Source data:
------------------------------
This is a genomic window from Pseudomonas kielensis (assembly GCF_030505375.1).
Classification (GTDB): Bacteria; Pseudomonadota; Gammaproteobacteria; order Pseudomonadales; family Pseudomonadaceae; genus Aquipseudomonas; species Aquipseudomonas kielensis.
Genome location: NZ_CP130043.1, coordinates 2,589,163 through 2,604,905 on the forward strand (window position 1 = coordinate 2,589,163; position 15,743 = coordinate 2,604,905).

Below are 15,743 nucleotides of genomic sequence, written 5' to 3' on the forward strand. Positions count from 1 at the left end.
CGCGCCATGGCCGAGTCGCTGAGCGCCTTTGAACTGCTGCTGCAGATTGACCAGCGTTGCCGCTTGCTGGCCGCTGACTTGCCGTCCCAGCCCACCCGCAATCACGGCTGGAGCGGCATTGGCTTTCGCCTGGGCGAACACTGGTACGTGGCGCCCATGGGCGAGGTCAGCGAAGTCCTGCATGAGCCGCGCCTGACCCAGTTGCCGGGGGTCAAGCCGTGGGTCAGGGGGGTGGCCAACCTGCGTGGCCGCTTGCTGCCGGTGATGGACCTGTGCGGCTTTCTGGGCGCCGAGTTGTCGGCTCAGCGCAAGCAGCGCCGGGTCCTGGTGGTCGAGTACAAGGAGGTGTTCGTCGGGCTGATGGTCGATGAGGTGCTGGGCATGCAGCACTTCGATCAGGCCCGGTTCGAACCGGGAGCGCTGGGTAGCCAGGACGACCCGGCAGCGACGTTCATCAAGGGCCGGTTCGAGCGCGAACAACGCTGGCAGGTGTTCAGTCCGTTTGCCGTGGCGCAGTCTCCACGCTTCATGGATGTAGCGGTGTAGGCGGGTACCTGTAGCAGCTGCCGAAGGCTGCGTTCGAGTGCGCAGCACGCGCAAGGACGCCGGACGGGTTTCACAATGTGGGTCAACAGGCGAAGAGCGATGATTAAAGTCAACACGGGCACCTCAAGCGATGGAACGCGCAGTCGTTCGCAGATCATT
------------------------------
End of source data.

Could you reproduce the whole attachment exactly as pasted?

This is a genomic window from Pseudomonas kielensis (assembly GCF_030505375.1).
Classification (GTDB): Bacteria; Pseudomonadota; Gammaproteobacteria; order Pseudomonadales; family Pseudomonadaceae; genus Aquipseudomonas; species Aquipseudomonas kielensis.
Genome location: NZ_CP130043.1, coordinates 2,589,163 through 2,604,905 on the forward strand (window position 1 = coordinate 2,589,163; position 15,743 = coordinate 2,604,905).

Below are 15,743 nucleotides of genomic sequence, written 5' to 3' on the forward strand. Positions count from 1 at the left end.
CGCGCCATGGCCGAGTCGCTGAGCGCCTTTGAACTGCTGCTGCAGATTGACCAGCGTTGCCGCTTGCTGGCCGCTGACTTGCCGTCCCAGCCCACCCGCAATCACGGCTGGAGCGGCATTGGCTTTCGCCTGGGCGAACACTGGTACGTGGCGCCCATGGGCGAGGTCAGCGAAGTCCTGCATGAGCCGCGCCTGACCCAGTTGCCGGGGGTCAAGCCGTGGGTCAGGGGGGTGGCCAACCTGCGTGGCCGCTTGCTGCCGGTGATGGACCTGTGCGGCTTTCTGGGCGCCGAGTTGTCGGCTCAGCGCAAGCAGCGCCGGGTCCTGGTGGTCGAGTACAAGGAGGTGTTCGTCGGGCTGATGGTCGATGAGGTGCTGGGCATGCAGCACTTCGATCAGGCCCGGTTCGAACCGGGAGCGCTGGGTAGCCAGGACGACCCGGCAGCGACGTTCATCAAGGGCCGGTTCGAGCGCGAACAACGCTGGCAGGTGTTCAGTCCGTTTGCCGTGGCGCAGTCTCCACGCTTCATGGATGTAGCGGTGTAGGCGGGTACCTGTAGCAGCTGCCGAAGGCTGCGTTCGAGTGCGCAGCACGCGCAAGGACGCCGGACGGGTTTCACAATGTGGGTCAACAGGCGAAGAGCGATGATTAAAGTCAACACGGGCACCTCAAGCGATGGAACGCGCAGTCGTTCGCAGATCATT